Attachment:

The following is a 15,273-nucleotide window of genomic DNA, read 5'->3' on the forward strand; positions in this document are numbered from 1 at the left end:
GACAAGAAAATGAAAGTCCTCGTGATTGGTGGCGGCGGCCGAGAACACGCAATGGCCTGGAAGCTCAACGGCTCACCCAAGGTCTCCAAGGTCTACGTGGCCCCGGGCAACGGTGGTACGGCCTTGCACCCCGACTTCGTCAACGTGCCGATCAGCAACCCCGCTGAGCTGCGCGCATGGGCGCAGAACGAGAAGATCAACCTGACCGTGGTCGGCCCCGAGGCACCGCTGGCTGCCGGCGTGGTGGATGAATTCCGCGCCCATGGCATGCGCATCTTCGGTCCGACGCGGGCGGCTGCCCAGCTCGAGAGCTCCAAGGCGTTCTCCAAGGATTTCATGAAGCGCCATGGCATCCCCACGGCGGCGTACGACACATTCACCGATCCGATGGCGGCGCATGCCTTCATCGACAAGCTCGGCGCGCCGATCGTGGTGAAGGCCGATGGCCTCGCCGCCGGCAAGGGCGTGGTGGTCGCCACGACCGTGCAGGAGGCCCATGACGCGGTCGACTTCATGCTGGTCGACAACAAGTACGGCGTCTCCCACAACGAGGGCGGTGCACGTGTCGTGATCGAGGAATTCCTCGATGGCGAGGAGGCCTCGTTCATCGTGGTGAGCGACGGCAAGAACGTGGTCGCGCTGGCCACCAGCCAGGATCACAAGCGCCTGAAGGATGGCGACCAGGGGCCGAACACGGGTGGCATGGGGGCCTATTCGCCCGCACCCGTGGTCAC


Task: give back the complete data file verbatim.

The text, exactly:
The following is a 15,273-nucleotide window of genomic DNA, read 5'->3' on the forward strand; positions in this document are numbered from 1 at the left end:
GACAAGAAAATGAAAGTCCTCGTGATTGGTGGCGGCGGCCGAGAACACGCAATGGCCTGGAAGCTCAACGGCTCACCCAAGGTCTCCAAGGTCTACGTGGCCCCGGGCAACGGTGGTACGGCCTTGCACCCCGACTTCGTCAACGTGCCGATCAGCAACCCCGCTGAGCTGCGCGCATGGGCGCAGAACGAGAAGATCAACCTGACCGTGGTCGGCCCCGAGGCACCGCTGGCTGCCGGCGTGGTGGATGAATTCCGCGCCCATGGCATGCGCATCTTCGGTCCGACGCGGGCGGCTGCCCAGCTCGAGAGCTCCAAGGCGTTCTCCAAGGATTTCATGAAGCGCCATGGCATCCCCACGGCGGCGTACGACACATTCACCGATCCGATGGCGGCGCATGCCTTCATCGACAAGCTCGGCGCGCCGATCGTGGTGAAGGCCGATGGCCTCGCCGCCGGCAAGGGCGTGGTGGTCGCCACGACCGTGCAGGAGGCCCATGACGCGGTCGACTTCATGCTGGTCGACAACAAGTACGGCGTCTCCCACAACGAGGGCGGTGCACGTGTCGTGATCGAGGAATTCCTCGATGGCGAGGAGGCCTCGTTCATCGTGGTGAGCGACGGCAAGAACGTGGTCGCGCTGGCCACCAGCCAGGATCACAAGCGCCTGAAGGATGGCGACCAGGGGCCGAACACGGGTGGCATGGGGGCCTATTCGCCCGCACCCGTGGTCAC